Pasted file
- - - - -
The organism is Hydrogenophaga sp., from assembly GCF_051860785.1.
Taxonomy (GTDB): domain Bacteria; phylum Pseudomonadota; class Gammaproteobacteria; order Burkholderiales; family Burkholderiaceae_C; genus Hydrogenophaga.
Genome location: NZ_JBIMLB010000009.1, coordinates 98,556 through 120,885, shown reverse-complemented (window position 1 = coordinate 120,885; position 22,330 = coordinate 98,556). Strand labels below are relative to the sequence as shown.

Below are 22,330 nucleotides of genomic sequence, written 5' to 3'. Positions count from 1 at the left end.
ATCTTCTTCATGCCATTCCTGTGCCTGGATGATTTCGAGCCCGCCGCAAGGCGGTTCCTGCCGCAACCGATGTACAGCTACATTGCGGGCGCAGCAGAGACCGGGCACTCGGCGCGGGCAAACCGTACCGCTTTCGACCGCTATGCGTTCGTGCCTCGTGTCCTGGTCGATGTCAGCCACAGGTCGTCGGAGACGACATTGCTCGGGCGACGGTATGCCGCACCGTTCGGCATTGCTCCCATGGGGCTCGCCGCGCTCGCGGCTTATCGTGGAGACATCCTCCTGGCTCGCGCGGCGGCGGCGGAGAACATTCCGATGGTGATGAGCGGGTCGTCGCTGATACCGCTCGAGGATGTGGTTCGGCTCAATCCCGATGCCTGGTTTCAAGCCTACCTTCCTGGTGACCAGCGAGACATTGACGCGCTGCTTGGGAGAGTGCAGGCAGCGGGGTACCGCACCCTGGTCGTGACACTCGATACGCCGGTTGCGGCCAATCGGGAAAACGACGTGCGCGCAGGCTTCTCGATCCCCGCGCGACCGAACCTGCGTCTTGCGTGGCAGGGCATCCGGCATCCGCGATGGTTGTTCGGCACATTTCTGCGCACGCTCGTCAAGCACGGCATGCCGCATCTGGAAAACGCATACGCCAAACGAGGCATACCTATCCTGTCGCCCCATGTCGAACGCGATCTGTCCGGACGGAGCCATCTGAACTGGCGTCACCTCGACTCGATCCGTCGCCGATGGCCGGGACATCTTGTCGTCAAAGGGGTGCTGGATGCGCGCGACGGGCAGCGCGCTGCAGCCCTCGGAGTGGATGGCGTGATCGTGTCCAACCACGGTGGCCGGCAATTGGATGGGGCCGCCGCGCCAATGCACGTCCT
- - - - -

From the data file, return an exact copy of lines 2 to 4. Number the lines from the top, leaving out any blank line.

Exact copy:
Taxonomy (GTDB): domain Bacteria; phylum Pseudomonadota; class Gammaproteobacteria; order Burkholderiales; family Burkholderiaceae_C; genus Hydrogenophaga.
Genome location: NZ_JBIMLB010000009.1, coordinates 98,556 through 120,885, shown reverse-complemented (window position 1 = coordinate 120,885; position 22,330 = coordinate 98,556). Strand labels below are relative to the sequence as shown.

Below are 22,330 nucleotides of genomic sequence, written 5' to 3'. Positions count from 1 at the left end.